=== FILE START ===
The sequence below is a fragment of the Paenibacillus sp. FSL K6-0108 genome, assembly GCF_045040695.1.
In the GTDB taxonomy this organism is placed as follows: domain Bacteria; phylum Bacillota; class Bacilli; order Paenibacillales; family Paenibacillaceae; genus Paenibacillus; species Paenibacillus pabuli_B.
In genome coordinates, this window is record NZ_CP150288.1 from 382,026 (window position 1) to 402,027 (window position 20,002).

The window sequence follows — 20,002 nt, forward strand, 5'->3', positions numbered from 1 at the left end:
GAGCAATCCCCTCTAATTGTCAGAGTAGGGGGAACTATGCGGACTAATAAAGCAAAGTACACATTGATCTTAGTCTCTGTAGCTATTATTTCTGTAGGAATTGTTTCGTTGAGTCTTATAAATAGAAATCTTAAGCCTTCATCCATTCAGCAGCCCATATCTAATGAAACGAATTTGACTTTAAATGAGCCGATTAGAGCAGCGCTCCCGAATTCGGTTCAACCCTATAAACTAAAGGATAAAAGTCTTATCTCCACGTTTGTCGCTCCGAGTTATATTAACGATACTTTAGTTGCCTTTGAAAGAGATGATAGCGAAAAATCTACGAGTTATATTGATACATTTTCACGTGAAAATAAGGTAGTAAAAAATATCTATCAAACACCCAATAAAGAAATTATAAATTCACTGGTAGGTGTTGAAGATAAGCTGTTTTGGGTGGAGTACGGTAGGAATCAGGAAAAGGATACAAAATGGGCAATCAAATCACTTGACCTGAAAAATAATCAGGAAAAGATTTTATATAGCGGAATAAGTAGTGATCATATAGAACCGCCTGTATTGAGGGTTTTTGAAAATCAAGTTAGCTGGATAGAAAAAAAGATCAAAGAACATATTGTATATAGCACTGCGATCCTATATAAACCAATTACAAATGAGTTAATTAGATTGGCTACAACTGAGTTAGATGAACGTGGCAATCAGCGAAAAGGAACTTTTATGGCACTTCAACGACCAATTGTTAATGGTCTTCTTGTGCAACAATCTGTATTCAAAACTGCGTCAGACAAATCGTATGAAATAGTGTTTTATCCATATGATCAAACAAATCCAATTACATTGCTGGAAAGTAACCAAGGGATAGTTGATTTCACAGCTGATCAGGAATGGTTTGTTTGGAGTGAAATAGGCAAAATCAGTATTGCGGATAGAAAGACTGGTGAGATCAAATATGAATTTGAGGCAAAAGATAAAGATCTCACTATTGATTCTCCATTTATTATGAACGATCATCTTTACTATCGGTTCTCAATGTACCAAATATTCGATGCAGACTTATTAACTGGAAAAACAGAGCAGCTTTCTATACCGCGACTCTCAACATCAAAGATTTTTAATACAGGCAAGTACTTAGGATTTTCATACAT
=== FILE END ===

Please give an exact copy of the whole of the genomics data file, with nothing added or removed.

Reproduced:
The sequence below is a fragment of the Paenibacillus sp. FSL K6-0108 genome, assembly GCF_045040695.1.
In the GTDB taxonomy this organism is placed as follows: domain Bacteria; phylum Bacillota; class Bacilli; order Paenibacillales; family Paenibacillaceae; genus Paenibacillus; species Paenibacillus pabuli_B.
In genome coordinates, this window is record NZ_CP150288.1 from 382,026 (window position 1) to 402,027 (window position 20,002).

The window sequence follows — 20,002 nt, forward strand, 5'->3', positions numbered from 1 at the left end:
GAGCAATCCCCTCTAATTGTCAGAGTAGGGGGAACTATGCGGACTAATAAAGCAAAGTACACATTGATCTTAGTCTCTGTAGCTATTATTTCTGTAGGAATTGTTTCGTTGAGTCTTATAAATAGAAATCTTAAGCCTTCATCCATTCAGCAGCCCATATCTAATGAAACGAATTTGACTTTAAATGAGCCGATTAGAGCAGCGCTCCCGAATTCGGTTCAACCCTATAAACTAAAGGATAAAAGTCTTATCTCCACGTTTGTCGCTCCGAGTTATATTAACGATACTTTAGTTGCCTTTGAAAGAGATGATAGCGAAAAATCTACGAGTTATATTGATACATTTTCACGTGAAAATAAGGTAGTAAAAAATATCTATCAAACACCCAATAAAGAAATTATAAATTCACTGGTAGGTGTTGAAGATAAGCTGTTTTGGGTGGAGTACGGTAGGAATCAGGAAAAGGATACAAAATGGGCAATCAAATCACTTGACCTGAAAAATAATCAGGAAAAGATTTTATATAGCGGAATAAGTAGTGATCATATAGAACCGCCTGTATTGAGGGTTTTTGAAAATCAAGTTAGCTGGATAGAAAAAAAGATCAAAGAACATATTGTATATAGCACTGCGATCCTATATAAACCAATTACAAATGAGTTAATTAGATTGGCTACAACTGAGTTAGATGAACGTGGCAATCAGCGAAAAGGAACTTTTATGGCACTTCAACGACCAATTGTTAATGGTCTTCTTGTGCAACAATCTGTATTCAAAACTGCGTCAGACAAATCGTATGAAATAGTGTTTTATCCATATGATCAAACAAATCCAATTACATTGCTGGAAAGTAACCAAGGGATAGTTGATTTCACAGCTGATCAGGAATGGTTTGTTTGGAGTGAAATAGGCAAAATCAGTATTGCGGATAGAAAGACTGGTGAGATCAAATATGAATTTGAGGCAAAAGATAAAGATCTCACTATTGATTCTCCATTTATTATGAACGATCATCTTTACTATCGGTTCTCAATGTACCAAATATTCGATGCAGACTTATTAACTGGAAAAACAGAGCAGCTTTCTATACCGCGACTCTCAACATCAAAGATTTTTAATACAGGCAAGTACTTAGGATTTTCATACAT